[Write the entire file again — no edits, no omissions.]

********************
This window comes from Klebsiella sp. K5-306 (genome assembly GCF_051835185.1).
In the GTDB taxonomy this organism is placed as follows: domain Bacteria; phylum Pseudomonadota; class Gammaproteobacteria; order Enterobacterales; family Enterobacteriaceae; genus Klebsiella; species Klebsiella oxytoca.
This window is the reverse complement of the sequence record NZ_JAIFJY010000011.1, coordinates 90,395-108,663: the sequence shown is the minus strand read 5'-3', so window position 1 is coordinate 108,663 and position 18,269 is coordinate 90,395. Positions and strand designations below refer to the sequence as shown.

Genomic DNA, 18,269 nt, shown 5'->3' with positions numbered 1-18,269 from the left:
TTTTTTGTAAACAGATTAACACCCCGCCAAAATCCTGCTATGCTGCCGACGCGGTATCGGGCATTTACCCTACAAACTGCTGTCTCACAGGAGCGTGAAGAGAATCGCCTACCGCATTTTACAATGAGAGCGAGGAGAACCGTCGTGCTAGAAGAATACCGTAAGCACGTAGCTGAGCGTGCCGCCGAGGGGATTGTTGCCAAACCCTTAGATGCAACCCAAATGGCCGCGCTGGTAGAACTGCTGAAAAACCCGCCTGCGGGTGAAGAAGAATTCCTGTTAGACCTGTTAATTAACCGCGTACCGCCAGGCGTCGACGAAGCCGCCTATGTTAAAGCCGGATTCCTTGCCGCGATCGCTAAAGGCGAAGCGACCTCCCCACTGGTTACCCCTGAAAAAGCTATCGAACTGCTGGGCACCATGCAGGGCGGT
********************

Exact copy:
This window comes from Klebsiella sp. K5-306 (genome assembly GCF_051835185.1).
In the GTDB taxonomy this organism is placed as follows: domain Bacteria; phylum Pseudomonadota; class Gammaproteobacteria; order Enterobacterales; family Enterobacteriaceae; genus Klebsiella; species Klebsiella oxytoca.
This window is the reverse complement of the sequence record NZ_JAIFJY010000011.1, coordinates 90,395-108,663: the sequence shown is the minus strand read 5'-3', so window position 1 is coordinate 108,663 and position 18,269 is coordinate 90,395. Positions and strand designations below refer to the sequence as shown.

Genomic DNA, 18,269 nt, shown 5'->3' with positions numbered 1-18,269 from the left:
TTTTTTGTAAACAGATTAACACCCCGCCAAAATCCTGCTATGCTGCCGACGCGGTATCGGGCATTTACCCTACAAACTGCTGTCTCACAGGAGCGTGAAGAGAATCGCCTACCGCATTTTACAATGAGAGCGAGGAGAACCGTCGTGCTAGAAGAATACCGTAAGCACGTAGCTGAGCGTGCCGCCGAGGGGATTGTTGCCAAACCCTTAGATGCAACCCAAATGGCCGCGCTGGTAGAACTGCTGAAAAACCCGCCTGCGGGTGAAGAAGAATTCCTGTTAGACCTGTTAATTAACCGCGTACCGCCAGGCGTCGACGAAGCCGCCTATGTTAAAGCCGGATTCCTTGCCGCGATCGCTAAAGGCGAAGCGACCTCCCCACTGGTTACCCCTGAAAAAGCTATCGAACTGCTGGGCACCATGCAGGGCGGT